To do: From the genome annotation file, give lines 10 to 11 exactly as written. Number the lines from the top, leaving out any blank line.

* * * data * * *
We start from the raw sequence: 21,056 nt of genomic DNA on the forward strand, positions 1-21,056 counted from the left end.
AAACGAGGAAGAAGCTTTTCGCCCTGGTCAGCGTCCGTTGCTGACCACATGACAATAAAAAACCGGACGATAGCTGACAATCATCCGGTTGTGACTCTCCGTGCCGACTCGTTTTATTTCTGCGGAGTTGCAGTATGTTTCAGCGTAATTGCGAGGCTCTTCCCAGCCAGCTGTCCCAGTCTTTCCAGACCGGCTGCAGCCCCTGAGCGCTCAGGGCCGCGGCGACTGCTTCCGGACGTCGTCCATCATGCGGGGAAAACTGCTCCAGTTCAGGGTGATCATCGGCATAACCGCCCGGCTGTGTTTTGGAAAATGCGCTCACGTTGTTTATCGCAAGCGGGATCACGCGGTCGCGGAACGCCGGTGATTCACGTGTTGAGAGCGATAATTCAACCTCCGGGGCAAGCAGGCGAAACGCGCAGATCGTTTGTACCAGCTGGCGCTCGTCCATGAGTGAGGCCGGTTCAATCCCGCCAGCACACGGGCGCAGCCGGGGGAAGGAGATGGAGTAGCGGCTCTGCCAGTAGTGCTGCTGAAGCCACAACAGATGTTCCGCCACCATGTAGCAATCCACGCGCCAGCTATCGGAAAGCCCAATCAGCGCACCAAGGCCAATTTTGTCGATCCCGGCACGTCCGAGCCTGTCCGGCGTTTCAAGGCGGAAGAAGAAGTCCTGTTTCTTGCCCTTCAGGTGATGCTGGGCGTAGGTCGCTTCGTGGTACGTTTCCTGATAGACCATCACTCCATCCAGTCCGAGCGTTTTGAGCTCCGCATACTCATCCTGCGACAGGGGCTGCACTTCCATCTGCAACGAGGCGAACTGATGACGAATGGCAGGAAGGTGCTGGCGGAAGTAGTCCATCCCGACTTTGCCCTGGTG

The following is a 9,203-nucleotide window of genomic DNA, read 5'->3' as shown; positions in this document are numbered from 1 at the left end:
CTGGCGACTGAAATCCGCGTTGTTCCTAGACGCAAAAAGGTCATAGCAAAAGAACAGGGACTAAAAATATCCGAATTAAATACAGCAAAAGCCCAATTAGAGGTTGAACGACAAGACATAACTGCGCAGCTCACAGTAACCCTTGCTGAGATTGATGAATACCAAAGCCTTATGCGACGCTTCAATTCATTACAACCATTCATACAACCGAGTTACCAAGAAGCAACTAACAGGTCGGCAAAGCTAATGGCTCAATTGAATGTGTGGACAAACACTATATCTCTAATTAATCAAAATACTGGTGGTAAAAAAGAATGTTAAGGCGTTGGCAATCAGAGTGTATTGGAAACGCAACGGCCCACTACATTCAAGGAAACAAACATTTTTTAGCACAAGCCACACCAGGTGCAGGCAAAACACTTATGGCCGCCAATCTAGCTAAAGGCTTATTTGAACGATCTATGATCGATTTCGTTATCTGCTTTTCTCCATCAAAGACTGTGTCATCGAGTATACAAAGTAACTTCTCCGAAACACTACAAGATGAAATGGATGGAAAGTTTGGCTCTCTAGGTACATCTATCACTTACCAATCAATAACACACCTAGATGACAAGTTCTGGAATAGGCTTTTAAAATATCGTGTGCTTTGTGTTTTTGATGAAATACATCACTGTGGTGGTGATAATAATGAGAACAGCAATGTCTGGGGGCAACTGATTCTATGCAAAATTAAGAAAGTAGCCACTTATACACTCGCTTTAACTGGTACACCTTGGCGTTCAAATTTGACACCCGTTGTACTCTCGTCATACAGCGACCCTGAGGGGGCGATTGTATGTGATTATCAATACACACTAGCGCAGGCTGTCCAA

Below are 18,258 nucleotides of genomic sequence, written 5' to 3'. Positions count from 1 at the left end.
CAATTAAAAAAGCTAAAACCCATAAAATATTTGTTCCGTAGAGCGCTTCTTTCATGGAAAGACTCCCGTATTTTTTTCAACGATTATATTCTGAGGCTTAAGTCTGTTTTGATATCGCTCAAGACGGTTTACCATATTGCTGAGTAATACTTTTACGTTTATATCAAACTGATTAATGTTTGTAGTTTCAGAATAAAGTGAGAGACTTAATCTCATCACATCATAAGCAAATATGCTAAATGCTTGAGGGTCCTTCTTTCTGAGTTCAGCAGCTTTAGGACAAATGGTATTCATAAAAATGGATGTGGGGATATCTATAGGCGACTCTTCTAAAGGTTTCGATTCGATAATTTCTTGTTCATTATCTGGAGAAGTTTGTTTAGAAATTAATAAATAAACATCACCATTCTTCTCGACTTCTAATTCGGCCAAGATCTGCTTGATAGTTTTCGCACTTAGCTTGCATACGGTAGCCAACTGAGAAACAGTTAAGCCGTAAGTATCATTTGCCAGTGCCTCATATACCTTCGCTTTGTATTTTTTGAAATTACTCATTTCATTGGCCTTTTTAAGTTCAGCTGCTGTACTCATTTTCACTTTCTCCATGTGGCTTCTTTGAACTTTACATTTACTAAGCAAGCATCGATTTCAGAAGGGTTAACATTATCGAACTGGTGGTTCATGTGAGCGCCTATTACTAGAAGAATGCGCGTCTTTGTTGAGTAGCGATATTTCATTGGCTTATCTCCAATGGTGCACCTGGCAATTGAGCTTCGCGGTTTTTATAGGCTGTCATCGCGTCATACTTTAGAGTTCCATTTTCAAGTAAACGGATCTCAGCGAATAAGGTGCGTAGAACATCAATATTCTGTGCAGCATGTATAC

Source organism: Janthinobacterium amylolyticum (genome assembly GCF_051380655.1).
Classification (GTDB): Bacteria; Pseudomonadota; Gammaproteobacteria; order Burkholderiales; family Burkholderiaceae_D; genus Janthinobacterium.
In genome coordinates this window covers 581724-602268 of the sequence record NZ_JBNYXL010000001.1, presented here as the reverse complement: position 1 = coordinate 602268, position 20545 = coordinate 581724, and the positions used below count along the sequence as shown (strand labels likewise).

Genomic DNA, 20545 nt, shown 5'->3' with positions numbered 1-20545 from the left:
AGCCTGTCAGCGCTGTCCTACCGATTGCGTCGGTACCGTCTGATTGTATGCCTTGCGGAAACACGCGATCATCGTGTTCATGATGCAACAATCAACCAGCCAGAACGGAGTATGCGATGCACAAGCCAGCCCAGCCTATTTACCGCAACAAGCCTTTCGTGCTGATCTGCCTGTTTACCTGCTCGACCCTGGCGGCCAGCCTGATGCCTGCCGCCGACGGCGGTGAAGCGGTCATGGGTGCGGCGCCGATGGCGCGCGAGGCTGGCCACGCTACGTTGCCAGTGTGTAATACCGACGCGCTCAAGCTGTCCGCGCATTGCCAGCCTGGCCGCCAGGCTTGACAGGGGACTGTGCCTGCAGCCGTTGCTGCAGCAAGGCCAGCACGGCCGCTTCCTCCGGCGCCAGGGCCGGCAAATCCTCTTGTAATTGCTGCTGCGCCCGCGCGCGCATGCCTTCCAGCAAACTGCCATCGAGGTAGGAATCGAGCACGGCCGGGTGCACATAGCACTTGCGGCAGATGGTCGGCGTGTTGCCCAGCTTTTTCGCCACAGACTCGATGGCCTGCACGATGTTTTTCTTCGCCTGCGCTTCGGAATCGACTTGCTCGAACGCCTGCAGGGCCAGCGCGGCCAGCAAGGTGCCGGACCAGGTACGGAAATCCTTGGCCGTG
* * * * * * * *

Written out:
Genomic DNA, 20545 nt, shown 5'->3' with positions numbered 1-20545 from the left:
AGCCTGTCAGCGCTGTCCTACCGATTGCGTCGGTACCGTCTGATTGTATGCCTTGCGGAAACACGCGATCATCGTGTTCATGATGCAACAATCAACCAGCCAGAACGGAGTATGCGATGCACAAGCCAGCCCAGCCTATTTACCGCAACAAGCCTTTCGTGCTGATCTGCCTGTTTACCTGCTCGACCCTGGCGGCCAGCCTGATGCCTGCCGCCGACGGCGGTGAAGCGGTCATGGGTGCGGCGCCGATGGCGCGCGAGGCTGGCCACGCTACGTTGCCAGTGTGTAATACCGACGCGCTCAAGCTGTCCGCGCATTGCCAGCCTGGCCGCCAGGCTTGACAGGGGACTGTGCCTGCAGCCGTTGCTGCAGCAAGGCCAGCACGGCCGCTTCCTCCGGCGCCAGGGCCGGCAAATCCTCTTGTAATTGCTGCTGCGCCCGCGCGCGCATGCCTTCCAGCAAACTGCCATCGAGGTAGGAATCGAGCACGGCCGGGTGCACATAGCACTTGCGGCAGATGGTCGGCGTGTTGCCCAGCTTTTTCGCCACAGACTCGATGGCCTGCACGATGTTTTTCTTCGCCTGCGCTTCGGAATCGACTTGCTCGAACGCCTGCAGGGCCAGCGCGGCCAGCAAGGTGCCGGACCAGGTACGGAAATCCTTGGCCGTG